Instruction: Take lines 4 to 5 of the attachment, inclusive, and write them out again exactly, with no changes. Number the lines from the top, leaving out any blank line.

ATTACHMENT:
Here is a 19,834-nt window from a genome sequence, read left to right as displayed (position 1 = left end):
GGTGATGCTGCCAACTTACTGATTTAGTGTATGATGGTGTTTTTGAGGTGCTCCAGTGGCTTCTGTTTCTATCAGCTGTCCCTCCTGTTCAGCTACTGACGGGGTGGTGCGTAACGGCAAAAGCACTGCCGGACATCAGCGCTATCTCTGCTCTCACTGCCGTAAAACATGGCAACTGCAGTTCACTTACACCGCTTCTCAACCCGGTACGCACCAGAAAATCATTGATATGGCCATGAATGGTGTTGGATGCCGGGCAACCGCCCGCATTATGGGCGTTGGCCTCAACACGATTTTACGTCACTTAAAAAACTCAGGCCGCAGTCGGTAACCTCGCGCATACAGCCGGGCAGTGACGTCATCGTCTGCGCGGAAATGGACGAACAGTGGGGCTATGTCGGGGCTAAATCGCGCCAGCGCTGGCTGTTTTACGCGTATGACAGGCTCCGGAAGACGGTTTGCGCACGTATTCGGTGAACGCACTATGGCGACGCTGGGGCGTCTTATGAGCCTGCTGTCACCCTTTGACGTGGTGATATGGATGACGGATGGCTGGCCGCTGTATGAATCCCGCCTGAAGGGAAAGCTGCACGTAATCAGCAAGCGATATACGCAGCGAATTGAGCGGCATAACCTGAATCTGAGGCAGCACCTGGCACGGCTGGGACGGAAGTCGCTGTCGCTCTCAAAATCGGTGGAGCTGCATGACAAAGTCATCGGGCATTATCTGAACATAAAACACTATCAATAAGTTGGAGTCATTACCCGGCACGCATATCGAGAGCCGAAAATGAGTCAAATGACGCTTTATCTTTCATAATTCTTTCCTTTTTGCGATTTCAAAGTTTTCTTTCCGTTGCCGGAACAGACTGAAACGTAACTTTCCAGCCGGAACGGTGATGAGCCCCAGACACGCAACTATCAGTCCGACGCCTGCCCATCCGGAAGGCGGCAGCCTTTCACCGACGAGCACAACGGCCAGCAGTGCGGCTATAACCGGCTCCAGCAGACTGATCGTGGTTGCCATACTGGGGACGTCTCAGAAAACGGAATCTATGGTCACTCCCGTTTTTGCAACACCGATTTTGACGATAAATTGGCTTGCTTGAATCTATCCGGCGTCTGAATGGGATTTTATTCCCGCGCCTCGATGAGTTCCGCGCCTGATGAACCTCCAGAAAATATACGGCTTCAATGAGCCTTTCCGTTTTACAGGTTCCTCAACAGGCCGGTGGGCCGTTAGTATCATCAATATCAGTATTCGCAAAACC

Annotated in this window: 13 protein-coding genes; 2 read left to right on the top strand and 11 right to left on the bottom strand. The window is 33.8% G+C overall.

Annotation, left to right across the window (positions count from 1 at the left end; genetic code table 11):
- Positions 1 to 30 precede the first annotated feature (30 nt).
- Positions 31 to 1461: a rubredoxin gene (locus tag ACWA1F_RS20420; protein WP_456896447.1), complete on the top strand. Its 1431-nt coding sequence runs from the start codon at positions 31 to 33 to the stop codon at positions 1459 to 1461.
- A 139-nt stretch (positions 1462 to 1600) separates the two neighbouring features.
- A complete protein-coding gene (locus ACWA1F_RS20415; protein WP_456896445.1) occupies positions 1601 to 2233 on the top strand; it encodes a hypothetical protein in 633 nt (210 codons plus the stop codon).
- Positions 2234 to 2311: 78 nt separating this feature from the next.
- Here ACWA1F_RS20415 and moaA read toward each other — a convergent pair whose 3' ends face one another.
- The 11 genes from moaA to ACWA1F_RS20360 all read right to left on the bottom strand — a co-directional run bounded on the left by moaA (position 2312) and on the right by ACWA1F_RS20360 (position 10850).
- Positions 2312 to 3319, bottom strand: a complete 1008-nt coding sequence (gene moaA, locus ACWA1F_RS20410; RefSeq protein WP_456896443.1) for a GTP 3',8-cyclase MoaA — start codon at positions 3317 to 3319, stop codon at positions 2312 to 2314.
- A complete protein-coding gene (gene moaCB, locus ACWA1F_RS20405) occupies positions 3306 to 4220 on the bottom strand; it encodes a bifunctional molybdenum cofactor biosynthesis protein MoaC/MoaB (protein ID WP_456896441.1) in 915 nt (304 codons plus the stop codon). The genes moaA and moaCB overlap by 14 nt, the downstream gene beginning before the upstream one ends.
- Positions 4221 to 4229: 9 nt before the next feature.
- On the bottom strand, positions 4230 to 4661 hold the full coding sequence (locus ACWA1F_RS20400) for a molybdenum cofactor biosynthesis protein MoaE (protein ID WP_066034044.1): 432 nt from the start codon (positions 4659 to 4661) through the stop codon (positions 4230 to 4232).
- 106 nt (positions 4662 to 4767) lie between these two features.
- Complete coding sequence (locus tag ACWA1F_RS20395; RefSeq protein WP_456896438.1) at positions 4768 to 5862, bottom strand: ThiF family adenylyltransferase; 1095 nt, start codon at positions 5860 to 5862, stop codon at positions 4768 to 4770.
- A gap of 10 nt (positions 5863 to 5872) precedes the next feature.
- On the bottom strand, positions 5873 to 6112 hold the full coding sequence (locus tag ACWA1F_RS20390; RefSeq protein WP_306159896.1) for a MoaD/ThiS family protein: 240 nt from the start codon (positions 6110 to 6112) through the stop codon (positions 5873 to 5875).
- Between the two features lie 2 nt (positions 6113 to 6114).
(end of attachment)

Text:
Annotation, left to right across the window (positions count from 1 at the left end; genetic code table 11):
- Positions 1 to 30 precede the first annotated feature (30 nt).